President Barack Obama speaks at a G-20 press conference. (AP Photo/Pablo Martinez Monsivais.)
After a media blitz plagued by inconsistencies that deepened, rather than relieved, public skepticism, the administration’s case for bombing Syria has come undone. Congress now appears unlikely to authorize an immediate use of force, particularly since Russia, Syria and several lawmakers have undercut the administration’s claim to have “exhausted the alternatives” to war.
Tonight, President Obama will give a major prime-time address that was initially intended to drum up public support for the use of force. With the White House now backing an international diplomatic effort to secure Syria’s weapons, the president’s speech could mark a significant break from the message previously voiced by the administration. Even a tentative embrace of a diplomatic solution would be a profound shift. It would also be an implicit acknowledgment of how weakly the administration’s case for war has been made.
The White House’s attempt to sell military strikes to the public went nowhere. It was crowded, for one thing, with spokespeople such as John Kerry, Samantha Power and Susan Rice dispatched to think tanks and the Capitol to drum up support. Instead of presenting a unified front, officials often contradicted one another and the president, and raised more questions than they answered.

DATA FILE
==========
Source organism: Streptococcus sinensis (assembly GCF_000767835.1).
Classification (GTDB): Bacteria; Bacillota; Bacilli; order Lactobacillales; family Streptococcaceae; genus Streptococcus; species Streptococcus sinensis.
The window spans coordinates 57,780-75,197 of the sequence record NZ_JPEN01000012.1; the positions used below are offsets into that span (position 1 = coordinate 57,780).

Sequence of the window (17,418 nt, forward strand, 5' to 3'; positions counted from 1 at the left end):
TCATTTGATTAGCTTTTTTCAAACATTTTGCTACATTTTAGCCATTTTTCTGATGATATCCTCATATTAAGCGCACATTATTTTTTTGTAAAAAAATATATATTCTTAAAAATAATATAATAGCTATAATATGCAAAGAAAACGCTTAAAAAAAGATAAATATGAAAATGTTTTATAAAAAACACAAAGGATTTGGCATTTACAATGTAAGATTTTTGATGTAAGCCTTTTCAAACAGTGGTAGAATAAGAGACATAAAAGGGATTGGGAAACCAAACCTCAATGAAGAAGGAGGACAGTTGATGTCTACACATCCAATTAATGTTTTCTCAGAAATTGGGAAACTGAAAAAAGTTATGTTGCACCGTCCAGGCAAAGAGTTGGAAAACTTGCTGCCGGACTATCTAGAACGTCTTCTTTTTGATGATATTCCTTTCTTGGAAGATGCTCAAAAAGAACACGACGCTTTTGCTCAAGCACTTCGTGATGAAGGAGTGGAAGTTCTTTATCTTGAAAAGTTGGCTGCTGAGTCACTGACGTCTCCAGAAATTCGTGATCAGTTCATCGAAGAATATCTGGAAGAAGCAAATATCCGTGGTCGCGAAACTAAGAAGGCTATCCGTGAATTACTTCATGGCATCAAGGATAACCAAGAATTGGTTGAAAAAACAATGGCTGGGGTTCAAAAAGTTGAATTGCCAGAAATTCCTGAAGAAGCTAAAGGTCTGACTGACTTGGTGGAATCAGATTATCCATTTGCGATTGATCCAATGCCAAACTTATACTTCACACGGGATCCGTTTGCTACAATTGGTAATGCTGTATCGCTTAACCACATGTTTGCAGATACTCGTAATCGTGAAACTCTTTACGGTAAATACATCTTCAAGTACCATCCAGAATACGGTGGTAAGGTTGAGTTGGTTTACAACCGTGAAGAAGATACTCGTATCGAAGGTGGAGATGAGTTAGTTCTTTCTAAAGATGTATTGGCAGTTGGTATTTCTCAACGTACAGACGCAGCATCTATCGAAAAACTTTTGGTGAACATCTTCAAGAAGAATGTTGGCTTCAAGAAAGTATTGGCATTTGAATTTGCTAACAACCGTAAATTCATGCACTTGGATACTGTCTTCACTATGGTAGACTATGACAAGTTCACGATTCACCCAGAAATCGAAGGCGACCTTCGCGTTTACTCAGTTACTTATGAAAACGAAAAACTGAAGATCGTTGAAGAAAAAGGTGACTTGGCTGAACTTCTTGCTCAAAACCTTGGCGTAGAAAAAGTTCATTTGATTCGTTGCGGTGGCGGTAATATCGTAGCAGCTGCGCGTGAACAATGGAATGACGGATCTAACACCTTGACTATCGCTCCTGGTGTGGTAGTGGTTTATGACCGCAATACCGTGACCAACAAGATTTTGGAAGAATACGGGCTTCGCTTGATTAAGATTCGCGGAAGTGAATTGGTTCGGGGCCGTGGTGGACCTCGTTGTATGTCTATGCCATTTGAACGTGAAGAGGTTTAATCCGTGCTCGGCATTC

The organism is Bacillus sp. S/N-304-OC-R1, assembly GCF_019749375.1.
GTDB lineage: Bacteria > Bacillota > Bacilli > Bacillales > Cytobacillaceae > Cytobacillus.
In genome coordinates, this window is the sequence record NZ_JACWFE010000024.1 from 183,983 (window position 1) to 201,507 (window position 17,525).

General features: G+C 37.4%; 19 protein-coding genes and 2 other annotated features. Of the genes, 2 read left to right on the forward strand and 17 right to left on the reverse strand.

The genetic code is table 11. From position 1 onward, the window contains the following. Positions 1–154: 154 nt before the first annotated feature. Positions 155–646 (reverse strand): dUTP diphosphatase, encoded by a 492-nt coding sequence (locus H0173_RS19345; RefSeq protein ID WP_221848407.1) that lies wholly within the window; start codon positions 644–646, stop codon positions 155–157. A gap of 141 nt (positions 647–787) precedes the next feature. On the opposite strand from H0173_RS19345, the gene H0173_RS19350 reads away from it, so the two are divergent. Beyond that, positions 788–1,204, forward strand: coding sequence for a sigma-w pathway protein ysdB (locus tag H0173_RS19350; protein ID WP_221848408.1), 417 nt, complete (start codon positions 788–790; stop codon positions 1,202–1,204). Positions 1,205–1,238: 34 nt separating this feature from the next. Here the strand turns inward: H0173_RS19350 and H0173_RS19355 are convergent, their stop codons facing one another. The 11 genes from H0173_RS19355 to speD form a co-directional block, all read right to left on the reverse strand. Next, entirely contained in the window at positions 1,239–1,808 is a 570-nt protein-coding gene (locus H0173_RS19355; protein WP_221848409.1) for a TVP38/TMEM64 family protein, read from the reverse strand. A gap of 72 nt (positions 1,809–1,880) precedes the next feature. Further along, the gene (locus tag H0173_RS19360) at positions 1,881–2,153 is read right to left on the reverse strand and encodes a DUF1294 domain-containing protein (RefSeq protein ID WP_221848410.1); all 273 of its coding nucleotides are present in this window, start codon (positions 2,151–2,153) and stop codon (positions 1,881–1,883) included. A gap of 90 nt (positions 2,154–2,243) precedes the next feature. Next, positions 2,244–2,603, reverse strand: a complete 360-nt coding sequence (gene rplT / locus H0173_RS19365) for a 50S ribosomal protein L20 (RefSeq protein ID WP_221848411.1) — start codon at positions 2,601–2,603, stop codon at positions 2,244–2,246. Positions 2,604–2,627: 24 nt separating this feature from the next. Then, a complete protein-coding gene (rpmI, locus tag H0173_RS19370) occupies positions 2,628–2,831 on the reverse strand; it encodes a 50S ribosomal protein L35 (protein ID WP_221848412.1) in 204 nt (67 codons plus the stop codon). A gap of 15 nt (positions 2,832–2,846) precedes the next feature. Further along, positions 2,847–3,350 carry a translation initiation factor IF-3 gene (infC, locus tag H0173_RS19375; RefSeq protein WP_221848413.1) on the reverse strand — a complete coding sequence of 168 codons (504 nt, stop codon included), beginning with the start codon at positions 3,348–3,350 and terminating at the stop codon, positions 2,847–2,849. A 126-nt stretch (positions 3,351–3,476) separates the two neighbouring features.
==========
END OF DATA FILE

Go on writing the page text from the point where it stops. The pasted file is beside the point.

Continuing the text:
Take the issue of intelligence. Last week, Kerry said that the intelligence linking Assad to the August 21 chemical weapons attacks was “beyond a reasonable doubt—and I used to prosecute cases.” He continued, “And I can tell you, beyond a reasonable doubt, the evidence proves that the Assad regime prepared this attack and that they attacked exclusively opposition-controlled or -contested territory.” The administration maintained its public certainty about Assad’s culpability even while diverting public requests for the evidence, which reportedly includes transcripts of Syrian military communications connecting the government to the attack.
But when chief of staff Denis McDonough appeared on five Sunday talk shows to clear up questions about Syria, he wavered. After CNN’s Candy Crowley asked whether intelligence proved a “direct link” between Assad and the August 21 attack, McDonough replied, “All of that leads to…a quite strong common-sense test, irrespective of the intelligence, that suggests that the regime carried this out.” He went on: “Do we have a picture or do we have irrefutable, beyond a reasonable doubt evidence? This is not a court of law. And intelligence does not work that way.”
The administration also failed to answer questions about the scale of the strikes effectively. They will be “unbelievably small,” Kerry said on Monday. Hours later, Obama corrected him. “The US does not do pinpricks. Our military is the greatest the world has ever known,” he told Savannah Guthrie of ABC, in one of six interviews aired last night.